Ask just about anyone who remembers flying in the 1980s and they’ll probably swear economy seats were roomier then. Here’s a surprise. On widebody jets, seat pitch (legroom) has not changed much since the early days of twin-aisle aircraft.
In the 1980s, seat pitch in economy class aboard a Boeing 747 was typically 32 inches (81.3 centimetres). That’s just slightly above the mid-range of what you can expect from an economy class seat aboard a wide-body aircraft on an international flight today.
There’s an impression that flying is now more cramped. Seat backs are thinner than they once were. That means more seats in the same size cabin without shortening the seat pitch. Also, international flights into and out of Australia are currently experiencing high loadings – over 90 per cent full. The chance of scoring an empty seat beside you is close to zero. Three seats across so you can lie down in comfort? You must be kidding.
While legroom has not changed significantly, we have. In the 1995 National Nutrition Survey 63 per cent of Australia’s men and 47 per cent of women were reported to be either overweight or obese. According to the Australian Institute of Health and Welfare, that figure is now 75 per cent for men and 60 per cent for women.
On the bright side, inflight entertainment screens are bigger, and those floor-mounted boxes that were once part of the entertainment system, and which restricted legroom, have largely disappeared. USB ports and AC power are now common in economy, so power up, and tune into your favourite inflight distraction.
Qantas’ Airbus A380-800 superjumbo, used aboard its Sydney-London QF1 service, has a pitch of 78.7 centimetres and width of 44.5 centimetres. Qantas’ A330-200s and A330-300s all have the same seat pitch, 78.7 centimetres. The A330-200 aircraft used on many of the airline’s international routes has a seat width of 43.7 centimetres while passengers on Qantas’ A330-300, operating between Sydney and Honolulu, among other routes, get a seat width of just 43.2 centimetres.
Qantas Boeing 787-9 Dreamliners, which fly between Perth and London, and to New York via Auckland, two of the world’s longest routes, have a seat pitch of 81.3 centimetres and width of 43.7 centimetres.
All Singapore Airlines’ widebody jets have a seat pitch of at least 81.3 centimetres and a seat width of 44.5-48.3 centimetres. That upper figure is found on the airline’s A380, A330 and Boeing 777-300 aircraft. The newer A350s have a seat width of 45.7 centimetres while the airlines’ Boeing 787-10 Dreamliners have 44.5 centimetres between the armrests.
Delta Air Lines
On the Airbus A350-900 that Delta flies between Los Angeles and Australia, seat pitch is 78.7-81.3 centimetres, width is 45.7 centimetres.
Seat pitch on all ANA international flights is between 78.7 and 86.4 centimetres. The Boeing 787-9s in the airline’s fleet all come in at the top end of that seat pitch, although width is a slim 44 centimetres. These aircraft are used on ANA’s flights between Tokyo and Europe. Aboard the Boeing 777-300ER which ANA flies between New York and Tokyo economy flyers get just 43.2 centimetres of seat width, and that’s a long flight.
No economy class seat aboard an Emirates widebody aircraft has a pitch of less than 81.3 centimetres while some aboard the airline’s A380s and Boeing 777s get 86.4 centimetres. Width is in the range 43.2-45.7 centimetres.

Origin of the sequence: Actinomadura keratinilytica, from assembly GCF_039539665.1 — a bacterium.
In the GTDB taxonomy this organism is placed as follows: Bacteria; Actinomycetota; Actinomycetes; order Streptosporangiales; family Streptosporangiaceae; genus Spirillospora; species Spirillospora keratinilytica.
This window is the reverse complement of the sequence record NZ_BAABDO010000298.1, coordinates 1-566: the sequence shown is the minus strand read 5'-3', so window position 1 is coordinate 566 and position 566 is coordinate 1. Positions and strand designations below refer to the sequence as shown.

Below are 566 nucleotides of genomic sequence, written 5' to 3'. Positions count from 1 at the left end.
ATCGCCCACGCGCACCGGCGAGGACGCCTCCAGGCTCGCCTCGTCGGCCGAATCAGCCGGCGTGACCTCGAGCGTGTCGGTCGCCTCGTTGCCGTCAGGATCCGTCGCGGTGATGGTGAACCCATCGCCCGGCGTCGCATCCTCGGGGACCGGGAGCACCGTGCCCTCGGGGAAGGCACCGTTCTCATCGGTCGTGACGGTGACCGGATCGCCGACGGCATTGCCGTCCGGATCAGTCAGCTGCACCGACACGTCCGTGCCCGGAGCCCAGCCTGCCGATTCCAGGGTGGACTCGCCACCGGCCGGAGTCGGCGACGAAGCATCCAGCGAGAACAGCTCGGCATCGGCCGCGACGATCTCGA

All Qatar’s older Airbus aircraft, namely A380s, A330s and A340s, have a seat pitch of 81.3-83.8 centimetres, width of 44.5-45.7 centimetres. That seat pitch has shrunk slightly on the new aircraft in the fleet, with a seat pitch of 78.7 aboard the airline’s 787 Dreamliners, although some of its A350s offer 81.3 centimetres seat pitch. Some of the airline’s Boeing 777s also have a seat pitch of 83.8 centimetres. Best of all are the two-class Boeing 777-200LR aircraft with no Q suites in business class, where the seat pitch is at the top of the airline’s range and seat width is a generous 48 centimetres. However, this type is disappearing from the Qatar fleet, with just two aircraft remaining.
Regardless of which aircraft type they’re flying, passengers in Cathay Pacific’s widebody aircraft get a roomy 81.3 centimetres of seat pitch. Seat width is more variable, from 43.7 to 47 centimetres between the armrests. Configuration is 2-4-2 aboard Cathay’s Airbus A330s, 3-3-3 on the A350s and Boeing 777s except for the 777-300 ERs, where the configuration is 3-4-3.
Aboard the Boeing 787-9 aircraft United operates between Los Angeles and Australia seat pitch is 78.7-81.3 centimetres, width is 43.9 centimetres
JAL’s Boeing 787-8s that the airline uses for its flights between Melbourne and Tokyo’s Narita have a pitch of 83.8 centimetres and width of 45.7-48 centimetres. Sydney flyers en route to Tokyo Haneda get the 787-9 which has a seat pitch in economy of 83.8 centimetres and width of 48 centimetres. Those are among the roomiest economy class seats of any airline operating into Australia.
The budget carrier uses Boeing 787 Dreamliners for its international flights with a seat pitch of 76.2 centimetres and seat width of 43.2 centimetres. That makes it the tightest of any of the airline seats surveyed.
Which airlines offer the most room in economy?
In general, the Asian carriers plus Emirates and Qatar offer slightly greater seat pitch than Qantas, United and Delta. Japan Airlines stands out for its generous seat pitch and width, while low-cost Jetstar has one of the tightest seats. Aircraft type matters as well. Among the newer generation aircraft, Airbus A350 aircraft tend to have slightly greater pitch than those aboard Boeing 787 Dreamliner.
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